Elite Promotional Mktg., Inc. v Stumacher
2004 NY Slip Op 05407 [8 AD3d 525]
June 21, 2004
Appellate Division, Second Department
Published by New York State Law Reporting Bureau pursuant to Judiciary Law § 431.
As corrected through Wednesday, August 25, 2004

Elite Promotional Marketing, Inc., et al., Respondents,
Jan Stumacher et al., Defendants, and Rhina International Direct, Inc., Appellant. (Action No. 1.) Rhina International Direct, Inc., Appellant, v Howard Horowitz et al., Respondents. (Action No. 2.)


In two related actions, inter alia, to recover damages for breach of contract, that were joined for trial, Rhina International Direct, Inc., appeals from a judgment of the Supreme Court, Nassau County (Austin, J.), entered April 10, 2003, which, after a nonjury trial, is in favor of Credit Card Promotions, Inc., and against it in the principal sum of $305,933.

Ordered that the judgment is affirmed, with costs.

Credit Card Promotions, Inc. (hereinafter CCP), commenced action No. 1 to collect fees for services related to an agreement (hereinafter the GTE contract) with Rhina International Direct, Inc. (hereinafter Rhina), whereby CCP agreed to solicit credit card applications. The applications were solicited for nonparty GTE Credit Card Services, Inc. (hereinafter GTE), a credit card company which retained Rhina to conduct a marketing program. Rhina claimed that it was [*2]entitled to withhold payment of certain invoices payable under the GTE contract on the ground that CCP and its related entity, Elite Promotional Marketing, Inc. (hereinafter Elite), breached two separately-executed confidentiality/non-solicitation agreements (hereinafter collectively the agreement) executed by their principals, Howard Horowitz and Brett J. Whiton by, inter alia, soliciting work from another credit card company, Discover Card. Rhina commenced action No. 2, inter alia, to recover damages for breach of the agreement. The actions were joined for trial.

Contrary to Rhina's contention, the Supreme Court applied the correct standard regarding the enforceability of restrictive covenants not to compete. A covenant against competition must be construed strictly and should not be extended beyond the literal meaning of its terms (see Gramercy Park Animal Ctr. v Novick, 41 NY2d 874 [1977]; Reed, Roberts Assoc. v Strauman, 40 NY2d 303, 307 [1976]). The restraint must be reasonable such that it "is no greater than is required for the protection of the legitimate interest" of the party seeking enforcement (BDO Seidman v Hirshberg, 93 NY2d 382, 388 [1999]). Legitimate interests are limited to "the protection against misappropriation of the employer's trade secrets or of confidential customer lists, or protection from competition by a former employee whose services are unique or extraordinary" (BDO Seidman v Hirshberg, supra at 389). A restrictive covenant against competition must also be reasonably limited temporally and geographically (see American Para Professional Sys. v Examination Mgt. Servs., 214 AD2d 413 [1995]). The Supreme Court properly determined that the solicitation by the defendants in action No. 2 of Discover Card, with which Horowitz had a preexisting relationship, was not barred by the restrictive covenant in the agreement barring them from soliciting Rhina's clients (see Reed, Roberts Assoc. v Strauman, supra).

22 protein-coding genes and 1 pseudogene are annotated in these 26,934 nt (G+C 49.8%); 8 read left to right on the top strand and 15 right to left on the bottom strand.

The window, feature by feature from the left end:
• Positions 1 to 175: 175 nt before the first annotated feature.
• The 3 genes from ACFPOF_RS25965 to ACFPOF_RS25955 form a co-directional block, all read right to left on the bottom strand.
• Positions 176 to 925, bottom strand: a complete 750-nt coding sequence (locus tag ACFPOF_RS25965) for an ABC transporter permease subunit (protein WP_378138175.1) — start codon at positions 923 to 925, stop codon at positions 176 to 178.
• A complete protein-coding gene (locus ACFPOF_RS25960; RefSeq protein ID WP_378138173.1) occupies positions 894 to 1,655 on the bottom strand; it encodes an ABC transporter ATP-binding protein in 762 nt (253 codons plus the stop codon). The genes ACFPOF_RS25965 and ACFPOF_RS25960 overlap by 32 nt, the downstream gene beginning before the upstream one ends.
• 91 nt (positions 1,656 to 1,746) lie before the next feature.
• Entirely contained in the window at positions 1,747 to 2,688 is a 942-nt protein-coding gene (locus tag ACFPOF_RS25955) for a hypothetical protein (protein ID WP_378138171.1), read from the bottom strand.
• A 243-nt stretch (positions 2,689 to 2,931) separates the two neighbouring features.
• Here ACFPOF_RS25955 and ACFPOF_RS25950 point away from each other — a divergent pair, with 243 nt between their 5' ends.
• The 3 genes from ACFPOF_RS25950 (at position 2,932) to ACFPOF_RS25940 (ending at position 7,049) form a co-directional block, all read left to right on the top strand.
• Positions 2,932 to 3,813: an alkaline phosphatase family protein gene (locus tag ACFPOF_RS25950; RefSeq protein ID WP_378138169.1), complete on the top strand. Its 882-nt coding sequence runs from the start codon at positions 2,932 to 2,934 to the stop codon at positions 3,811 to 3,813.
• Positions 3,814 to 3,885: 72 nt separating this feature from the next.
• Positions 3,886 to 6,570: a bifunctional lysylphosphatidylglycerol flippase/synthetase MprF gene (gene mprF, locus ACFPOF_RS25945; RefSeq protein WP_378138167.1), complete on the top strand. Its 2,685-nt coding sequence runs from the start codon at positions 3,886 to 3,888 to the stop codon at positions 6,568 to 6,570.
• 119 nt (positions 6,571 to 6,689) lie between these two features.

There is also no merit to Rhina's contention that the agreement and the GTE contract were separately enforceable contracts. "As a general rule, contracts remain separate unless their history and subject matter show them to be unified . . . The primary standard is the intent manifested, viewed in the surrounding circumstances . . . The nature of the obligation undertaken depends upon the parties' intention, and where that intention may be gathered from the four corners of the instrument, interpretation of the contract is a question of law" (Nancy Neale Enters. v Eventful Enters., 260 AD2d 453 [1999]). The record shows that the GTE contract was conditioned on the execution of the agreement. Accordingly, since the GTE contract and the agreement were parts of the same transaction and the parties were, for all practical purposes, the same entities, "there was clearly a manifest intent on the part of the parties that the agreements should be read together" (Nancy Neale Enters. v Eventful Enters., supra at 453; see also Doldan v Fenner, 309 AD2d 1274 [2003]).

In addition, "[w]hen a party benefiting from a restrictive covenant in a contract breaches that contract, the covenant is not valid and enforceable against the other party because the benefiting party was responsible for the breach" (DeCapua v Dine-A-Mate, Inc., 292 AD2d 489, 491 [2002]). Thus, in light of Rhina's initial breach of the GTE contract by refusing to pay the invoices payable thereunder to Horowitz, the Supreme Court also properly determined on this additional basis that the restrictive covenant was unenforceable by Rhina (see DeCapua v Dine-A-Mate, Inc., supra).

Rhina's remaining contentions are without merit. Florio, J.P., Schmidt, Mastro and Rivera, JJ., concur.